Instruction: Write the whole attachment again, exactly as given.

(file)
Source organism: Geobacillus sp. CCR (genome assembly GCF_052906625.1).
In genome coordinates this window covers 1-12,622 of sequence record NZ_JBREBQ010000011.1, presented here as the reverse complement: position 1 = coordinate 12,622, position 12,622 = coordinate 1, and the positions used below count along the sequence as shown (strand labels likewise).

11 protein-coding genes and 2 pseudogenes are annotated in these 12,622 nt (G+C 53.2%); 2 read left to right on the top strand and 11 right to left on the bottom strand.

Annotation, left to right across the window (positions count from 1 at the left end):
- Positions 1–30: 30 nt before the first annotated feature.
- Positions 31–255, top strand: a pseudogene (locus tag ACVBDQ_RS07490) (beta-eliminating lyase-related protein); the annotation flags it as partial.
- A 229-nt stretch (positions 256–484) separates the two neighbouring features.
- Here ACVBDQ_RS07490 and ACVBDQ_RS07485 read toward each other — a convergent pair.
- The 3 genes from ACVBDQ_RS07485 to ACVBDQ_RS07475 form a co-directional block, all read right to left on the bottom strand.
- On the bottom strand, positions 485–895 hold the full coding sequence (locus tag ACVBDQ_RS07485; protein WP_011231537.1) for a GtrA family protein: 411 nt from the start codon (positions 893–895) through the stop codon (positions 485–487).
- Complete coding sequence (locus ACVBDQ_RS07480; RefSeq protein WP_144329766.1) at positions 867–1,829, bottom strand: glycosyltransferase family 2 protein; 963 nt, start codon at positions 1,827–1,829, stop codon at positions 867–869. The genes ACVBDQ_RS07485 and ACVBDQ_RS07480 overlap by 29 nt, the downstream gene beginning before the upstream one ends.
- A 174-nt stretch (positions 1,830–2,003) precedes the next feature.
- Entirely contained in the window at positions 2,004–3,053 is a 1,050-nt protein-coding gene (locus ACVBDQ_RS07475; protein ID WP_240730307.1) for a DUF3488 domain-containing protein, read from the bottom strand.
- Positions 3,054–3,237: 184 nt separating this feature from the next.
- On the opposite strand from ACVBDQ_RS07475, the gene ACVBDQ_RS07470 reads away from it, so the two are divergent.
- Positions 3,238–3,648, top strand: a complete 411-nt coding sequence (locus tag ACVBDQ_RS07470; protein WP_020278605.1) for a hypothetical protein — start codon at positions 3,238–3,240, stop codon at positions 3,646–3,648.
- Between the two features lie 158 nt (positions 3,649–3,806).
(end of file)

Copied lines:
Source organism: Geobacillus sp. CCR (genome assembly GCF_052906625.1).
In genome coordinates this window covers 1-12,622 of sequence record NZ_JBREBQ010000011.1, presented here as the reverse complement: position 1 = coordinate 12,622, position 12,622 = coordinate 1, and the positions used below count along the sequence as shown (strand labels likewise).

11 protein-coding genes and 2 pseudogenes are annotated in these 12,622 nt (G+C 53.2%); 2 read left to right on the top strand and 11 right to left on the bottom strand.

Annotation, left to right across the window (positions count from 1 at the left end):
- Positions 1–30: 30 nt before the first annotated feature.
- Positions 31–255, top strand: a pseudogene (locus tag ACVBDQ_RS07490) (beta-eliminating lyase-related protein); the annotation flags it as partial.
- A 229-nt stretch (positions 256–484) separates the two neighbouring features.
- Here ACVBDQ_RS07490 and ACVBDQ_RS07485 read toward each other — a convergent pair.
- The 3 genes from ACVBDQ_RS07485 to ACVBDQ_RS07475 form a co-directional block, all read right to left on the bottom strand.
- On the bottom strand, positions 485–895 hold the full coding sequence (locus tag ACVBDQ_RS07485; protein WP_011231537.1) for a GtrA family protein: 411 nt from the start codon (positions 893–895) through the stop codon (positions 485–487).
- Complete coding sequence (locus ACVBDQ_RS07480; RefSeq protein WP_144329766.1) at positions 867–1,829, bottom strand: glycosyltransferase family 2 protein; 963 nt, start codon at positions 1,827–1,829, stop codon at positions 867–869. The genes ACVBDQ_RS07485 and ACVBDQ_RS07480 overlap by 29 nt, the downstream gene beginning before the upstream one ends.
- A 174-nt stretch (positions 1,830–2,003) precedes the next feature.
- Entirely contained in the window at positions 2,004–3,053 is a 1,050-nt protein-coding gene (locus ACVBDQ_RS07475; protein ID WP_240730307.1) for a DUF3488 domain-containing protein, read from the bottom strand.
- Positions 3,054–3,237: 184 nt separating this feature from the next.
- On the opposite strand from ACVBDQ_RS07475, the gene ACVBDQ_RS07470 reads away from it, so the two are divergent.
- Positions 3,238–3,648, top strand: a complete 411-nt coding sequence (locus tag ACVBDQ_RS07470; protein WP_020278605.1) for a hypothetical protein — start codon at positions 3,238–3,240, stop codon at positions 3,646–3,648.
- Between the two features lie 158 nt (positions 3,649–3,806).